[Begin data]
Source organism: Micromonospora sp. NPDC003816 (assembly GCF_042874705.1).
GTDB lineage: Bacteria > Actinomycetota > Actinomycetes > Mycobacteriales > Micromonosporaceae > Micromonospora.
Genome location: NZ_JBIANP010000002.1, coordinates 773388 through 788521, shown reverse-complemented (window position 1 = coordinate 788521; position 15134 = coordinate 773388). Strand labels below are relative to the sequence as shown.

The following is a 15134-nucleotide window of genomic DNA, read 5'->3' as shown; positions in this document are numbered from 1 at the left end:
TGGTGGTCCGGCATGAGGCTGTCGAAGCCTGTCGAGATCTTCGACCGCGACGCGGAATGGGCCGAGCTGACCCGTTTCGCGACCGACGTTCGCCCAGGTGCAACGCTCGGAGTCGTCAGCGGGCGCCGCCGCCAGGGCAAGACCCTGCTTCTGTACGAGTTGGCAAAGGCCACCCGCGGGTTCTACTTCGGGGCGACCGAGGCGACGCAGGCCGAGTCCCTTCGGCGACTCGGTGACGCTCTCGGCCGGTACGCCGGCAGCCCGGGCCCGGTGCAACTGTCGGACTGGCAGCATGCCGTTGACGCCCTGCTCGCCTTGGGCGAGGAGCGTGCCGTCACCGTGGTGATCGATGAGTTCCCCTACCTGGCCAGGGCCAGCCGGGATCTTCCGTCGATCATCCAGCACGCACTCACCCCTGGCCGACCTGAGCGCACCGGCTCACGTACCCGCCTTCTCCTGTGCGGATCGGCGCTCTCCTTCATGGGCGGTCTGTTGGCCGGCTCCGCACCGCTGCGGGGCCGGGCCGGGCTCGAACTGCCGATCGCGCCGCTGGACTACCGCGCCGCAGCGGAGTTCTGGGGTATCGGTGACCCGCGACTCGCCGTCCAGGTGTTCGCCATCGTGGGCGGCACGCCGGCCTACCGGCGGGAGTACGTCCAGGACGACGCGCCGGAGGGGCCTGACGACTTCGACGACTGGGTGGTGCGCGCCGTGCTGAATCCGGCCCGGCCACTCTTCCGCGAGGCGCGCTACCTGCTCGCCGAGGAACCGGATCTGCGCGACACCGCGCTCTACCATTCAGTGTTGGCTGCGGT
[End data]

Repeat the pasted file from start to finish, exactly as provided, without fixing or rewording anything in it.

Source organism: Micromonospora sp. NPDC003816 (assembly GCF_042874705.1).
GTDB lineage: Bacteria > Actinomycetota > Actinomycetes > Mycobacteriales > Micromonosporaceae > Micromonospora.
Genome location: NZ_JBIANP010000002.1, coordinates 773388 through 788521, shown reverse-complemented (window position 1 = coordinate 788521; position 15134 = coordinate 773388). Strand labels below are relative to the sequence as shown.

The following is a 15134-nucleotide window of genomic DNA, read 5'->3' as shown; positions in this document are numbered from 1 at the left end:
TGGTGGTCCGGCATGAGGCTGTCGAAGCCTGTCGAGATCTTCGACCGCGACGCGGAATGGGCCGAGCTGACCCGTTTCGCGACCGACGTTCGCCCAGGTGCAACGCTCGGAGTCGTCAGCGGGCGCCGCCGCCAGGGCAAGACCCTGCTTCTGTACGAGTTGGCAAAGGCCACCCGCGGGTTCTACTTCGGGGCGACCGAGGCGACGCAGGCCGAGTCCCTTCGGCGACTCGGTGACGCTCTCGGCCGGTACGCCGGCAGCCCGGGCCCGGTGCAACTGTCGGACTGGCAGCATGCCGTTGACGCCCTGCTCGCCTTGGGCGAGGAGCGTGCCGTCACCGTGGTGATCGATGAGTTCCCCTACCTGGCCAGGGCCAGCCGGGATCTTCCGTCGATCATCCAGCACGCACTCACCCCTGGCCGACCTGAGCGCACCGGCTCACGTACCCGCCTTCTCCTGTGCGGATCGGCGCTCTCCTTCATGGGCGGTCTGTTGGCCGGCTCCGCACCGCTGCGGGGCCGGGCCGGGCTCGAACTGCCGATCGCGCCGCTGGACTACCGCGCCGCAGCGGAGTTCTGGGGTATCGGTGACCCGCGACTCGCCGTCCAGGTGTTCGCCATCGTGGGCGGCACGCCGGCCTACCGGCGGGAGTACGTCCAGGACGACGCGCCGGAGGGGCCTGACGACTTCGACGACTGGGTGGTGCGCGCCGTGCTGAATCCGGCCCGGCCACTCTTCCGCGAGGCGCGCTACCTGCTCGCCGAGGAACCGGATCTGCGCGACACCGCGCTCTACCATTCAGTGTTGGCTGCGGT